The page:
- Once an artifact is removed from state waters, and its transfer to private ownership is documented through this process (title will be passed from the state to a private individual, who may or may not be a Florida resident), the value of this artifact on the antiquities market will increase exponentially. This will happen because of the existence of proof of legal title to the artifact, and because its’ precise provenance will no longer need be hidden. As recent law enforcement actions have shown, illegally recovered artifacts already have a high market value; this permit and title system will only increase this value and will make Florida the go-to place to acquire antiquities dating back as far as 10,000 years or more.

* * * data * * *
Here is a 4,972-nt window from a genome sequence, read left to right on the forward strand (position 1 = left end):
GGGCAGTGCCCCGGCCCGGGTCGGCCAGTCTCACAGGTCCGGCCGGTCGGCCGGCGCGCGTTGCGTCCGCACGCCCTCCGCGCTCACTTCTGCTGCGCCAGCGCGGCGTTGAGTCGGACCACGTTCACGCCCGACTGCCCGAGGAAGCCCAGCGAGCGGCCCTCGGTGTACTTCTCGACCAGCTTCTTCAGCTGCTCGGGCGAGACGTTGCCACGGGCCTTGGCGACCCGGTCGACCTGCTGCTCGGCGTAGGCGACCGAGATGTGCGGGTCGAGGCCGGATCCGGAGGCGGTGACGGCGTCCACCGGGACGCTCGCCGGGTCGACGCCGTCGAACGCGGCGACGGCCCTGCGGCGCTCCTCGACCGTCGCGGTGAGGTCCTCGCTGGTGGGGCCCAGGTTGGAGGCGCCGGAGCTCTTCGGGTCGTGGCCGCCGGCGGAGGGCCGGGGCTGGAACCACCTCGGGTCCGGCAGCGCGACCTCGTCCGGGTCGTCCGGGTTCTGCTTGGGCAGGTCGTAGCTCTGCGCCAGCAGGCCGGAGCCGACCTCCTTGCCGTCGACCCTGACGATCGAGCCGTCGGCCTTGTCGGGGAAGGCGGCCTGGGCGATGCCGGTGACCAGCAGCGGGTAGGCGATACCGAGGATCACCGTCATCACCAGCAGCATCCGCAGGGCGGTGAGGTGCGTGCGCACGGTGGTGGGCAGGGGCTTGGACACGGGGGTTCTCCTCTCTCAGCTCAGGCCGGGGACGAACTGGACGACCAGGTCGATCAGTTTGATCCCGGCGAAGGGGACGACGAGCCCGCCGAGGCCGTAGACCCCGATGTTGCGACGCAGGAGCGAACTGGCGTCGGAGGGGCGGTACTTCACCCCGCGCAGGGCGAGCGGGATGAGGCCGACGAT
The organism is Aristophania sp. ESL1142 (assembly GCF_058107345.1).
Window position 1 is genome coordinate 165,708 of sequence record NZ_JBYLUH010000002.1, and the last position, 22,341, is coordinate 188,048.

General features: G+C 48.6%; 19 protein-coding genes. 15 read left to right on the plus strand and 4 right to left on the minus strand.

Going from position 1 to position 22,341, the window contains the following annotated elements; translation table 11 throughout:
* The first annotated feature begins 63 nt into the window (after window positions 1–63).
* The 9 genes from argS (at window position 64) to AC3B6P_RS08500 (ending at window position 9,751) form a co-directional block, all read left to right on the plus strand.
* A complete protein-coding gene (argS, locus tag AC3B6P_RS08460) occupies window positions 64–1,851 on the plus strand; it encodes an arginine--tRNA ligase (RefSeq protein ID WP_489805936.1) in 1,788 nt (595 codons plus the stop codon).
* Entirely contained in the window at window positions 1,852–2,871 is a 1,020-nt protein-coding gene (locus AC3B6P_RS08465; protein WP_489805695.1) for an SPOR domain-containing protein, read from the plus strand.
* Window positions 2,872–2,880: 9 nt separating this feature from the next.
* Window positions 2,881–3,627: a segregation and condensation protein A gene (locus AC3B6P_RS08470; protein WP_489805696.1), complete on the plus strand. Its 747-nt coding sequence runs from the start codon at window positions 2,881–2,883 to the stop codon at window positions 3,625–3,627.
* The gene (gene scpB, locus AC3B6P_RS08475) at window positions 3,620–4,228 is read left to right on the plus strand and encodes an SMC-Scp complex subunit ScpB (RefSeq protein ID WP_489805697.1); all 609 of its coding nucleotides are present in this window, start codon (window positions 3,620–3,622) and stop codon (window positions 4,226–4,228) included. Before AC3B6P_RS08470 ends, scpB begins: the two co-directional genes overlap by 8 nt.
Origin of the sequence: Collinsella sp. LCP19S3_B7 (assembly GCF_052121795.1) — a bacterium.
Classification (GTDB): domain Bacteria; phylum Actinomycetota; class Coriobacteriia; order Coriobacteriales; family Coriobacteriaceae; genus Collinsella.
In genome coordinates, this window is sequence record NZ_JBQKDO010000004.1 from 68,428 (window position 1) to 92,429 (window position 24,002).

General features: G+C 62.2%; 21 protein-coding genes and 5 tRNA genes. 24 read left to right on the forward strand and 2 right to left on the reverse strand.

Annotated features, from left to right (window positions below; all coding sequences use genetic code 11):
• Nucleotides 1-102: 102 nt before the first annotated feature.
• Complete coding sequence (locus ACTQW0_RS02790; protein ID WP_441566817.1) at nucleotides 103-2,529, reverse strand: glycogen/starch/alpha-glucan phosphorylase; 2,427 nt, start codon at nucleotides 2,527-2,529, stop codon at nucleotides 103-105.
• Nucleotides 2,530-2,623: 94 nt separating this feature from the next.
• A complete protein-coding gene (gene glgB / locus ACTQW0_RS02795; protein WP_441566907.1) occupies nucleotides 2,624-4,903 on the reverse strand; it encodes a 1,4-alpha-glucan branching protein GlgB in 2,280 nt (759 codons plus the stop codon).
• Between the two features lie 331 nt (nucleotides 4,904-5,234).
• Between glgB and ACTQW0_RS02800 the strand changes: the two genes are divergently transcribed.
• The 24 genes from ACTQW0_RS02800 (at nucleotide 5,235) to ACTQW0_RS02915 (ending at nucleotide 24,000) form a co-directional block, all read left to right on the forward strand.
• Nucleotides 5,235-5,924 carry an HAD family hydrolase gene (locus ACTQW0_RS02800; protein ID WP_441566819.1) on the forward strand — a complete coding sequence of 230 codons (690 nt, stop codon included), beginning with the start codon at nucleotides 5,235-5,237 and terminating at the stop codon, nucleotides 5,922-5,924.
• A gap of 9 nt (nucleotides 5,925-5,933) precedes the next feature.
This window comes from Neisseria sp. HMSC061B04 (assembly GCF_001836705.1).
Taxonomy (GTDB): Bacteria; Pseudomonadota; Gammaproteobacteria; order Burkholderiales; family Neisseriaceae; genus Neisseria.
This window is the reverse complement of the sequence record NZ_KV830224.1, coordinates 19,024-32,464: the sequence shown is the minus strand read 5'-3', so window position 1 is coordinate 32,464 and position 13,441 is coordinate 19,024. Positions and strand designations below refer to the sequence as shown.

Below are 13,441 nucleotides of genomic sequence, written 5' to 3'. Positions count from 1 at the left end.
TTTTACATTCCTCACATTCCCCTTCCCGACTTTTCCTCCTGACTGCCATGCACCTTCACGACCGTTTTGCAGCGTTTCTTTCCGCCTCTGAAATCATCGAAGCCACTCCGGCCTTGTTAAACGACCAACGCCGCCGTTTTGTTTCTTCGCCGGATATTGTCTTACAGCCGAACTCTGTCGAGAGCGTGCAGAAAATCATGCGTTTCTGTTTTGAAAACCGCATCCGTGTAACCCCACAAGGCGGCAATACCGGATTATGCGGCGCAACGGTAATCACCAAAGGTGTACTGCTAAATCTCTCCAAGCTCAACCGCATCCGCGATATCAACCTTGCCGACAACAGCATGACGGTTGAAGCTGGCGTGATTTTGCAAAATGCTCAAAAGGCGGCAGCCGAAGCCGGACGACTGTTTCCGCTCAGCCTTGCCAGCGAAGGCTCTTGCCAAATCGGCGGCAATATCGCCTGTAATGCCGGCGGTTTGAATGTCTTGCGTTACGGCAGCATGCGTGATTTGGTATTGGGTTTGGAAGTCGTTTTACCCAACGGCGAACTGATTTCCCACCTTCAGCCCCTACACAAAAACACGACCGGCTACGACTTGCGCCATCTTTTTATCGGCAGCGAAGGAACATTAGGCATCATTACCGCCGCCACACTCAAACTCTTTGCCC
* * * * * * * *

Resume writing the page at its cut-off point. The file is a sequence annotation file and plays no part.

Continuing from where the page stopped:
- There is no way to verify that reported finds are really isolated (that is, not associated with other artifacts, or part of a site or shipwreck) and there is really no way to verify exactly where the artifact was found (that is, if it was excavated within an excluded area). Florida’s rivers and lakes are remote, and they are generally what divers call black-water environments (no, or very low, visibility). In these settings, it is impossible for others to know the context of the find in non-restricted waters, and it is equally easy to conceal finds found in restricted areas. Once an artifact is out of the water, in the boat, car, or home, any hope for accountability is gone.
- The lack of accountability for new finds under the proposed legislation would make it possible for individuals to claim artifacts collected earlier in violation of Florida law to claim these as finds under the new permit system.